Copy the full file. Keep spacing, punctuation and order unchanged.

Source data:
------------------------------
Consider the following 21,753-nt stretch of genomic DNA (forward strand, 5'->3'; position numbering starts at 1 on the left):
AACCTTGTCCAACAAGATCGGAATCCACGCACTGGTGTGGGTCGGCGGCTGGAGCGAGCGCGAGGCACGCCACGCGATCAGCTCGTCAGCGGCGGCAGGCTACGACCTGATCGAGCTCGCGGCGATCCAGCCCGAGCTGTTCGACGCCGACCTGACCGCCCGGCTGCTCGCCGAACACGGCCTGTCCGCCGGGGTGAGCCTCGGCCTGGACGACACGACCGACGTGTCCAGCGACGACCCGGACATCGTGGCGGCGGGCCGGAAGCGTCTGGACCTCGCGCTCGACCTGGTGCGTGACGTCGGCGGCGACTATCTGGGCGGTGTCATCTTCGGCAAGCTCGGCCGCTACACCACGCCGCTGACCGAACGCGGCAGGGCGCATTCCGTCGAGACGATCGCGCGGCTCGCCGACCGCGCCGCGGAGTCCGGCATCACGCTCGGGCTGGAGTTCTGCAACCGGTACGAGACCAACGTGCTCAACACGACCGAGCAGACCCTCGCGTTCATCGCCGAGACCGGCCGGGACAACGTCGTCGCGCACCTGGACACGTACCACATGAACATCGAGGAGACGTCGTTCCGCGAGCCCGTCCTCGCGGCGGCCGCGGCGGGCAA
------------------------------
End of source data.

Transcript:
Consider the following 21,753-nt stretch of genomic DNA (forward strand, 5'->3'; position numbering starts at 1 on the left):
AACCTTGTCCAACAAGATCGGAATCCACGCACTGGTGTGGGTCGGCGGCTGGAGCGAGCGCGAGGCACGCCACGCGATCAGCTCGTCAGCGGCGGCAGGCTACGACCTGATCGAGCTCGCGGCGATCCAGCCCGAGCTGTTCGACGCCGACCTGACCGCCCGGCTGCTCGCCGAACACGGCCTGTCCGCCGGGGTGAGCCTCGGCCTGGACGACACGACCGACGTGTCCAGCGACGACCCGGACATCGTGGCGGCGGGCCGGAAGCGTCTGGACCTCGCGCTCGACCTGGTGCGTGACGTCGGCGGCGACTATCTGGGCGGTGTCATCTTCGGCAAGCTCGGCCGCTACACCACGCCGCTGACCGAACGCGGCAGGGCGCATTCCGTCGAGACGATCGCGCGGCTCGCCGACCGCGCCGCGGAGTCCGGCATCACGCTCGGGCTGGAGTTCTGCAACCGGTACGAGACCAACGTGCTCAACACGACCGAGCAGACCCTCGCGTTCATCGCCGAGACCGGCCGGGACAACGTCGTCGCGCACCTGGACACGTACCACATGAACATCGAGGAGACGTCGTTCCGCGAGCCCGTCCTCGCGGCGGCCGCGGCGGGCAA